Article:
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Kids Get Diet Of Junk Food Commercials

In a child's buffet of food commercials, more than 40 percent of the dishes are candy, snacks and fast food. Nowhere to be found: fresh fruit, vegetables, poultry or seafood.

For years, health officials have warned that kids were being inundated with commercials about not-so-healthy foods. Now, researchers have put numbers to those warnings in the largest-ever study of commercials aimed at children.

The study, the largest ever of TV ads for children, found America's kids are bombarded with commercials for unhealthy foods full of sugar, salt and fat, reports CBS News correspondent Bill Whitaker. Children ages 2 to 7 see an average of 30 hours of such ads a year. Kids 8 to 12 see 50 hours annually, while teenagers see 40 hours every year.

"The vast majority of the foods that kids see advertised on television today are for products that nutritionists would tell us they need to be eating less of, not more of, if we're going to get a handle on childhood obesity," said Vicky Rideout of the Kaiser Family Foundation, which conducts health research.

Overall, the foundation's researchers monitored 13 television networks. The viewing took place primarily between late May and early September 2005. They saw 2,613 ads featuring food and drinks that targeted children and teens.

"Since (preteens) are at an age where they're just becoming independent consumers, understanding what type of advertising they are exposed to is especially important," Rideout said.

Of food ads aimed at children, 34 percent were for candy and snacks, 29 percent for cereal, 10 percent for beverages, 10 percent for fast food, 4 percent for dairy products, 4 percent for prepared food and the rest for breads and pastries and dine-in restaurants.

In December 2005, the Institute of Medicine concluded that marketing practices from the food and beverage industry are out of balance with recommended diets for children and contribute to an environment that puts children's health at risk.

The institute recommended that companies shift their advertising to emphasize food and drink that are substantially lower in calories, fats, salt and sugars.

In November, 11 major food and drink makers, including companies such as McDonald's, The Coca-Cola Co. and PepsiCo Inc., agreed to adopt new voluntary rules for advertising. The companies said they would devote at least half their advertising directed to children to promote healthier diets and lifestyles.

The rules have not gone into effect yet. However, researchers believe that the study released Wednesday will serve as an important benchmark that will help determine whether the voluntary guidelines lead to any significant changes in advertising content.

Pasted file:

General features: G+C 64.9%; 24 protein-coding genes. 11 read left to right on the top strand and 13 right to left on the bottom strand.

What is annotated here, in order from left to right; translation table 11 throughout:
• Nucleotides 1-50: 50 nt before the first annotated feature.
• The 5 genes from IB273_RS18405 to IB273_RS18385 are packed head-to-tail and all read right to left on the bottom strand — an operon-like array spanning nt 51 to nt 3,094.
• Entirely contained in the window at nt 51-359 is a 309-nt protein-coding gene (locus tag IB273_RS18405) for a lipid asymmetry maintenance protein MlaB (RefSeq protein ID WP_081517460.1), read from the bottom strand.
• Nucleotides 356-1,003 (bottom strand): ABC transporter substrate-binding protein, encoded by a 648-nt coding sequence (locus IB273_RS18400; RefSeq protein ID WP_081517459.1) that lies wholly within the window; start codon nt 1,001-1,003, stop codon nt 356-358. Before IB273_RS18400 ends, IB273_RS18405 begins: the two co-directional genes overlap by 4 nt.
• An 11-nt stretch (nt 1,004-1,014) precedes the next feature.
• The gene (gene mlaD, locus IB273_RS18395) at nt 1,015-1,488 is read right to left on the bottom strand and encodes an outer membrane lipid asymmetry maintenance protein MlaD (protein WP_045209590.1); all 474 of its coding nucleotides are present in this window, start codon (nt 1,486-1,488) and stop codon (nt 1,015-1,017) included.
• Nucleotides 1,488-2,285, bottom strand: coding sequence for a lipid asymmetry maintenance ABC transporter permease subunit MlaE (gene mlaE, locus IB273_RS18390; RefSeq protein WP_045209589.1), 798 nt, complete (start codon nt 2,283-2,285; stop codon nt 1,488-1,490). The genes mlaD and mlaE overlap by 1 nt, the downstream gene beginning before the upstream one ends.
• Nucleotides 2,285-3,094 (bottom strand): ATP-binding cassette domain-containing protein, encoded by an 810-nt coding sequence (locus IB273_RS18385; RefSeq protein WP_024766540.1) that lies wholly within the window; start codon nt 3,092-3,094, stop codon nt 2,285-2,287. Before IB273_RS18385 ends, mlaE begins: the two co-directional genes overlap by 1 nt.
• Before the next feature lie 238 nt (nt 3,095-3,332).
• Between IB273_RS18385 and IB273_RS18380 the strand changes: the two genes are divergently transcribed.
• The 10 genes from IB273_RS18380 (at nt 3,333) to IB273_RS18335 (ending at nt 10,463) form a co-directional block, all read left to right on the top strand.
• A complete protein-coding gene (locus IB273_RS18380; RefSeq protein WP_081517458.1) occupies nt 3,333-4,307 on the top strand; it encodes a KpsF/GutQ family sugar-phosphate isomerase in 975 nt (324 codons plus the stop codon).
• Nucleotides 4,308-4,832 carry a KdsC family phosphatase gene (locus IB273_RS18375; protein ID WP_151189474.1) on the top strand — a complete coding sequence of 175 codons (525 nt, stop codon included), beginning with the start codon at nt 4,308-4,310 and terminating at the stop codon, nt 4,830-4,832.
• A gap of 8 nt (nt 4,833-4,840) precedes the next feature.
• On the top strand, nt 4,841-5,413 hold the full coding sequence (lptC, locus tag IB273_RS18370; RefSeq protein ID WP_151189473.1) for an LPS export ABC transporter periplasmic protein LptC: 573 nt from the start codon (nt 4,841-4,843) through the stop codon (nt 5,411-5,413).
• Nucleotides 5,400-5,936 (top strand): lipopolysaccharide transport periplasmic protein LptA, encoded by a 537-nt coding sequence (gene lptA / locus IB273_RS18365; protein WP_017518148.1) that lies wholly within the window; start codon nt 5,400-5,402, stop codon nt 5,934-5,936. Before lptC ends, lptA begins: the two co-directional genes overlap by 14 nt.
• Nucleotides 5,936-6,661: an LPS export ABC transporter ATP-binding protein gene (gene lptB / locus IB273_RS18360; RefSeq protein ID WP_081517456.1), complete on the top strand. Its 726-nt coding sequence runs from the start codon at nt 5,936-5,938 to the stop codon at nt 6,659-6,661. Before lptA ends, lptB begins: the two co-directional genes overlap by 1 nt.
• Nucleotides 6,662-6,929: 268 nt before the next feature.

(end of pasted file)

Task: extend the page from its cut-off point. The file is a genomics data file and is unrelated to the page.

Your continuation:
Margo Wootan, director of nutrition policy at the Center for Science in the Public Interest, said the federal government should take a more active role in regulating the content of television ads aimed at children.

"The industry is not as serious about self-regulation as they say they are," Wootan said.

But business leaders asked for patience.

"Give us a chance to see what we can do," said C. Lee Peeler, president and CEO of the National Advertising Review Council, an organization that promotes truth in advertising through voluntary regulation.

Sen. Sam Brownback, R-Kan., said he would prefer self-regulation by the advertisers. He said that intervention by the federal government would actually delay the changes in ad content that so many seek. That's because legislation would lead to opposition from various interest groups as well as potential court challenges.

Advertisers also stressed that the content of food ads has already begun to change, with more ads promoting healthy foods and exercise than during 2005.

Sen. Tom. Harkin, D-Iowa, said he hoped the study would also prove helpful to a new Federal Communications Commission task force examining the impact of the media on childhood obesity rates.

"We now have data that conclusively shows kids are seeing an overwhelming number of ads for unhealthy food on all types of TV shows," Harkin said. "The 'childhood obesity epidemic' isn't just a catch phrase. It's a real public health crisis."

The study also recorded the number of public service announcements that children watch on television. The report said that expectations for educational campaigns affecting child obesity rates should be tempered.

Children see few public service announcements compared to food ads. Children under 8 see one announcement on fitness or nutrition for every 26 food ads. For preteens, it's one announcement for every 48 food ads. And for teens, the ratio is one public service announcement for every 130 food ads.

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